We are forever grateful to our patient and thoughtful judges who spend hours and hours enjoying your films and sharing their insights with us. Judges' comments are not available to filmmakers or the public, but know that they are some of your strongest supporters.
Our 2021 panel of judges included:
Asheville-based Jill Boniske is a reviewer at Chickflix.net (recognized by Lifehacker and O, The Oprah Magazine), which offers fun, informative, easy-to-digest thoughts on movies—from a female perspective. As “Arty Chick,” Jill usually covers documentaries, foreign flicks, and indies. Her film career began when she moved into production and development, working on features ranging from cult classic The Toxic Avenger to director Sidney Lumet’s Power. An industry insider, Jill also wrote the screen adaptation of Clyde Edgerton’s Raney, has directed a documentary, served as associate producer, and shared the screen with Kevin Bacon—so, if you meet her, you’ll be 2 degrees. Her credits also include stints as a TV writer/producer for a number of series. She is currently directing The Secret of B, about a secret Hong Kong adoption that has an American filmmaker searching for clues to his origins.
Film curator at the North Carolina Museum of Art, Laura’s love for cinema also spreads to service as a member of the selection committee for Full Frame Documentary Film Festival and organizer of the Moviediva Film Series at the Carolina Theatre of Durham. She was also a longtime contributor to Movies on the Radio for WUNC with host Frank Stasio. Image credit: Eamon Queeney for Walter magazine
Dr. Alisa Johnson teaches introduction to film study at Meredith College and is coordinator of the Meredith College Documentary Film Festival. On the faculty of Meredith College for 20 years, she also teaches American and African American literature, women’s literature, and supernatural fiction. She is a resident of Durham, a faithful attendee of Alice Fest, and a lover of cats, coffee, meditation, and movies.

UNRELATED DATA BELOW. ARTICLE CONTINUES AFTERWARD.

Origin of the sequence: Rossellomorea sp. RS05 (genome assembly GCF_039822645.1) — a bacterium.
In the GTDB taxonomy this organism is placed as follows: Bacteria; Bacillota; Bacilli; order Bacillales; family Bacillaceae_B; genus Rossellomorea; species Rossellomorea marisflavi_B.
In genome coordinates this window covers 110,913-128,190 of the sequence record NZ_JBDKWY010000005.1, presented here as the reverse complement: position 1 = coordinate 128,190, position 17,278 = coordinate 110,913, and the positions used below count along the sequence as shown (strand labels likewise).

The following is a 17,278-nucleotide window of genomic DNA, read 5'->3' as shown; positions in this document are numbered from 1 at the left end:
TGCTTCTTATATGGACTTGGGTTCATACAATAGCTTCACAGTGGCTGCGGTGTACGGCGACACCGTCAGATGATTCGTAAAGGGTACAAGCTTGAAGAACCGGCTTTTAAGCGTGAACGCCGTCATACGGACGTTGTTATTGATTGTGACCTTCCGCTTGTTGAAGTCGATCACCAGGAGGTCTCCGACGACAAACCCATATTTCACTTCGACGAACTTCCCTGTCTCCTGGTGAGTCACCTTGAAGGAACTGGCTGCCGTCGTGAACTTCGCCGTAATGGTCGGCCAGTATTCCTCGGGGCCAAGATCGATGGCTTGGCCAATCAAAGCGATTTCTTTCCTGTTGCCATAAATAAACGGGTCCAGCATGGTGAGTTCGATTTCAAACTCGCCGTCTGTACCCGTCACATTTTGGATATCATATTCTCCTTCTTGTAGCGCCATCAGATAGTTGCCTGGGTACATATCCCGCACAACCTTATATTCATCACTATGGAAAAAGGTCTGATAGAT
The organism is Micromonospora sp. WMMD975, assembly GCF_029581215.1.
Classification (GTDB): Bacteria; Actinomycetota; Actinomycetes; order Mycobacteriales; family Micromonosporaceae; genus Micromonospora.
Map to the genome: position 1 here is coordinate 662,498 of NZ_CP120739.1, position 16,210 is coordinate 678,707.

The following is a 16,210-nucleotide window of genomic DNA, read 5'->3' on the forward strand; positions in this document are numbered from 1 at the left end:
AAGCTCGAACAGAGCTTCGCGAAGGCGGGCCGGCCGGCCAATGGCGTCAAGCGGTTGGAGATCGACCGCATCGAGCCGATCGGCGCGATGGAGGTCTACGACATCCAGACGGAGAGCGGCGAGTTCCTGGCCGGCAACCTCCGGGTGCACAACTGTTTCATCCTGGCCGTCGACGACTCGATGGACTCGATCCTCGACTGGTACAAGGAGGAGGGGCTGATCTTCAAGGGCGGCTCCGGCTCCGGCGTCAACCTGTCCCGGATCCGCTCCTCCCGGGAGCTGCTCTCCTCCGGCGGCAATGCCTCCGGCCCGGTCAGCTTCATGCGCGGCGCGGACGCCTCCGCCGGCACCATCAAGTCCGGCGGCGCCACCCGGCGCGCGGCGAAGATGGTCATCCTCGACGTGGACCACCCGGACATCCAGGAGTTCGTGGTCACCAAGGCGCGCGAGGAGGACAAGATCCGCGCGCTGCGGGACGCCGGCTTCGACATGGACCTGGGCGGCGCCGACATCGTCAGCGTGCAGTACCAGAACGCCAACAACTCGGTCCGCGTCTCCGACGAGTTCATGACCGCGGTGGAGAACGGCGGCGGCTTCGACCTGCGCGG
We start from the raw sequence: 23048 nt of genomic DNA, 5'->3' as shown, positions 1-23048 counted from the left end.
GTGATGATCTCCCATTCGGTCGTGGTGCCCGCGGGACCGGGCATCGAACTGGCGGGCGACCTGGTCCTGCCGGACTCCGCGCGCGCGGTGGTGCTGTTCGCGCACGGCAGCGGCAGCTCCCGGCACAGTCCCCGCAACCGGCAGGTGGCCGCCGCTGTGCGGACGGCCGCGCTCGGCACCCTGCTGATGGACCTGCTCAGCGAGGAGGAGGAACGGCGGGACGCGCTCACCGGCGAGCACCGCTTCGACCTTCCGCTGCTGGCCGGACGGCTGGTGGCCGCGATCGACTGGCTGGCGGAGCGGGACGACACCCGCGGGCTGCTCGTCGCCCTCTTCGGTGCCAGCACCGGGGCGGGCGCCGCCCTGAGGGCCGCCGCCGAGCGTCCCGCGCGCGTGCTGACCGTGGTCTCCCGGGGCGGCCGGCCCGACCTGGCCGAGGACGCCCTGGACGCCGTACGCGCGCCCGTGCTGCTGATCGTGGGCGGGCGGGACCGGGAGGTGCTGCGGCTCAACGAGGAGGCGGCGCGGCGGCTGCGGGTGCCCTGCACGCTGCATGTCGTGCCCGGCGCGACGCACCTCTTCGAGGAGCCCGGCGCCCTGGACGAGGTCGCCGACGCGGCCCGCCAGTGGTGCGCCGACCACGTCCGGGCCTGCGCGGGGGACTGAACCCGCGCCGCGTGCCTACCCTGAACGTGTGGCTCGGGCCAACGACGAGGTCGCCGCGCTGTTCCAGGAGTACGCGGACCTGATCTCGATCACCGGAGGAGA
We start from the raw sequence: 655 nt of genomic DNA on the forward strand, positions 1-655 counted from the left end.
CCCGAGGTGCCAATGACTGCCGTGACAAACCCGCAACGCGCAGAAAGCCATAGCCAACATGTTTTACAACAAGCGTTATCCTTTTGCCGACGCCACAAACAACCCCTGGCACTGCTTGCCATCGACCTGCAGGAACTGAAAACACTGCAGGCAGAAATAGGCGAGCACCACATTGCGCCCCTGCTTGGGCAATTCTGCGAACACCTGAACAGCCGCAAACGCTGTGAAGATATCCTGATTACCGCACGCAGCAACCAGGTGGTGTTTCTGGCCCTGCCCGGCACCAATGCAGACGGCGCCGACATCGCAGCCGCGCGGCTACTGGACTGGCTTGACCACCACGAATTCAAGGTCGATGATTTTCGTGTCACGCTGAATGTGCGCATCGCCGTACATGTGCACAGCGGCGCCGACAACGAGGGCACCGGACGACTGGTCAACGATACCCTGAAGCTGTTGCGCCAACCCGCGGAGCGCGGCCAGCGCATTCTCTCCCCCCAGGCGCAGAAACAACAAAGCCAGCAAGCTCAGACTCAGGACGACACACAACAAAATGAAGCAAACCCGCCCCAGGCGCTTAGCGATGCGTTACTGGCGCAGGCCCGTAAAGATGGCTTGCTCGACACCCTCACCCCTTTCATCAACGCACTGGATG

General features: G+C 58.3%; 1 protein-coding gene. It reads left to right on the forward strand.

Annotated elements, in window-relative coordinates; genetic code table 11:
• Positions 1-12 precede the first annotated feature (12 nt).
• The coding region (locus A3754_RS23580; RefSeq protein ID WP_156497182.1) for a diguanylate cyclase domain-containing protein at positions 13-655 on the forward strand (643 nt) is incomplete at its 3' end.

Craig Lindsey has been a Longleaf judge since year one! He is a journalist and film critic—an award-winning writer and blogger for several publications including the Raleigh News & Observer, the Houston Chronicle, the Philadelphia Weekly, the Baltimore City Paper, LA Weekly, Vibe, and the Nashville Scene. Craig knows film. And music. And pop culture. And if you’re lucky, he knows you, too.
John Rice is a communications graduate from the University of Texas at Austin, where he specialized in television and film production. He has since gained experience as a director and director of photography, working in traditional celluloid cinematography and electronic cinematography and in advertising commercial production. In addition, he has worked in the long-form narrative realm with production of several documentaries and numerous entertainment and journalistic programs. He is now director of marketing and creative services at CBS17, WNCN-TV, leading teams in production of local news and community service programs, local and regional commercials, and other special long-form programs.
Frank Thompson is a film historian whose background includes authoring more than 40 books (including a look at filmmaking in Asheville during the silent era and Nothing Sacred: The Cinema of William Wellman, with John Andrew Gallagher); writing hundreds of articles, interviews, commentaries, and reviews in newspapers and magazines across the country; lecturing; and creating podcasts. He also directs, produces, and acts with a focus on film-related documentaries and television shows and was an instructor at the Asheville School of Film.
Lawrence Toppman has a BA in English and history from Duke University and an MA in journalism from the University of North Carolina. He retired in 2020 after 46 years of daily writing, 40 of them covering all sorts of culture for the Charlotte News and the Charlotte Observer. He is a lifetime emeritus member of the Southeastern Film Critics Association and serves on the board of advisors for classical radio station WDAV-FM. He has sung bass in the Opera Carolina chorus for 37 consecutive seasons, the longest tenure in the company’s history.